Highlights: fewer colleges meeting targets for this year, a higher bar for Asians, skepticism about new standardized writing tests and a new application, mixed feelings on Hillary Clinton’s college plan and applicants’ criminal records.
"Recruiting International Students" is Inside Higher Ed's new print-on-demand compilation of articles.
The booklet features articles about trends, debates and strategies of a range of institutions.
The compilation is free and you may download a copy here.
Inside Higher Ed will present a free webinar on Thursday, August 27, at 2 p.m. Eastern, about the themes of the booklet.
Please click here here to register or find out more.
The publication of this booklet was made possible in part by the advertising support of ETS.
A new study may revive arguments that the average test scores of black students trail those of white students not just because of economic disadvantages, but because some parts of the test result in differential scores by race for students of equal academic prowess.
The finding -- already being questioned by the College Board -- could be extremely significant as many colleges that continue to rely on the SAT may be less comfortable doing so amid allegations that it is biased against black test-takers.
Symone Gamble, 17, of Frisco, Texas, was dead-set on attending Princeton University. Then she noticed a booklet about New York University Abu Dhabi in her stacks of college mail. Intrigued, she applied. The university flew her to Abu Dhabi for an all-expenses-paid candidate weekend. “It was the first campus I went to where I felt like I could honestly be at home, even though for a girl from a town in Texas, feeling at home in a place on the other side of the globe feels a little bit out of the ordinary,” she said.
WASHINGTON -- Six years after they were first published, the data that Anthony Carnevale and Stephen J. Rose produced showing that students from the lowest socioeconomic quartile of Americans were 25 times less likely than wealthy Americans to enroll in the most selective colleges have helped to reshape public policy around higher education.
Anastasia Megan, a 13-year-old Florida girl who has nearly completed her high-school curriculum via homeschooling, tried to take dual-enrollment courses at Lake-Sumter Community College last year. She was denied entry, however, by administrators who thought she was not ready to sit alongside older students in the classroom. The Education Department’s Office for Civil Rights is now investigating whether the decision violated anti-bias law – raising an issue that comes up at other community colleges as well.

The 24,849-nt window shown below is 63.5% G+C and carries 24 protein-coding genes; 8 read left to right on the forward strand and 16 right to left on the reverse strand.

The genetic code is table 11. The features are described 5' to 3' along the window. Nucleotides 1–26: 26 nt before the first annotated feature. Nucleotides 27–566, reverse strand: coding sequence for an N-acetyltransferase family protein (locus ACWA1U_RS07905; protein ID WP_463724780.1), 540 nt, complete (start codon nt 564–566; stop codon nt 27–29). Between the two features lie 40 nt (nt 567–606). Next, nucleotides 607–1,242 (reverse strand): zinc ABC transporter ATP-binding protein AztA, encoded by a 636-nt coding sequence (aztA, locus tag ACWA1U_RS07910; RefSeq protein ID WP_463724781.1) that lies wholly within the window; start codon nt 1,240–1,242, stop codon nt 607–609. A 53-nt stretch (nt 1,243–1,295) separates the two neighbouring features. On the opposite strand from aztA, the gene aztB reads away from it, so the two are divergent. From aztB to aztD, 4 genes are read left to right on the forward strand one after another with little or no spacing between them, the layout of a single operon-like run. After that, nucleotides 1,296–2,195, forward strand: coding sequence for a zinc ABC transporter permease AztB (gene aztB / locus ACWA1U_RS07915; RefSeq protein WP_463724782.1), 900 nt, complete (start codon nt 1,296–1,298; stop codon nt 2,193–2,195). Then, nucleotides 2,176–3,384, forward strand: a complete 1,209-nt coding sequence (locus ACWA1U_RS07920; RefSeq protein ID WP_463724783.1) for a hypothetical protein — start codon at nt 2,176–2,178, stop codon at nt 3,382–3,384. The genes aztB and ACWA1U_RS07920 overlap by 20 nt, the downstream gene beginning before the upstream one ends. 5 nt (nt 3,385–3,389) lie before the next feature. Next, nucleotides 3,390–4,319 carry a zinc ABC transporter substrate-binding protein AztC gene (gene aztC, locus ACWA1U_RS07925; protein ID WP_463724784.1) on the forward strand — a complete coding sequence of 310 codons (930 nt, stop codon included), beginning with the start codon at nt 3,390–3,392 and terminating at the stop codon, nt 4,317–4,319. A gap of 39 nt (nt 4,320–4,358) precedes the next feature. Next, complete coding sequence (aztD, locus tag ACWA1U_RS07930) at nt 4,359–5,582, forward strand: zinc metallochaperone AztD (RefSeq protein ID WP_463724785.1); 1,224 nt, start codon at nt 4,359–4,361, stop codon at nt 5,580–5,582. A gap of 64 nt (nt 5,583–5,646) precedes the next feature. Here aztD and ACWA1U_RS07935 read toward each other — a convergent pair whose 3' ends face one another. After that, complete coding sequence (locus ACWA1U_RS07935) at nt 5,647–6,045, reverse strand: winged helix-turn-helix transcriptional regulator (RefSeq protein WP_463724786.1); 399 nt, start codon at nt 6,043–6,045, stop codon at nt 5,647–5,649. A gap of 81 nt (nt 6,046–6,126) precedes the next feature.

WASHINGTON -- The United States economy is in serious danger from a growing mismatch between the skills that will be needed for jobs being created and the educational backgrounds (or lack thereof) of would-be workers. That is the conclusion of a mammoth analysis of jobs data being released today by the Georgetown University Center on Education and the Workforce.
The question facing universities looking to compete in the booming market for online higher education is not so much how to do it, but how to distinguish themselves from the rest.
In this, Christian universities appear to have a built-in advantage. And many are seizing the opportunity to expand their footprint.
The number of families hiring private counselors to advise them on the college application process continues to grow, with one recent study estimating that 26 percent of "high achieving" students now make use of such counselors. The field is unregulated and includes many one- or two-person operations, as well as large, slick businesses that boast about their clients' track records.
In higher education, change rarely happens quickly. Not so when it comes to hiring overseas agencies -- paid by the college in the form of per-student commissions -- to recruit international students. Two years ago the topic was taboo, and few colleges would publicly admit to the practice, which is illegal under U.S. law when it comes to recruiting American students.
In 1981, Grey Poupon took the nation by storm. Although the little-known Dijon mustard had been manufactured for more than a century, in the early ’80s it went from a minor six-figure business to a retail powerhouse.
Most people remember the famous TV ad in which one Rolls-Royce pulls up next to another. An aristocratic-looking passenger rolls down the back window to ask, “Pardon me. Would you have any Grey Poupon?”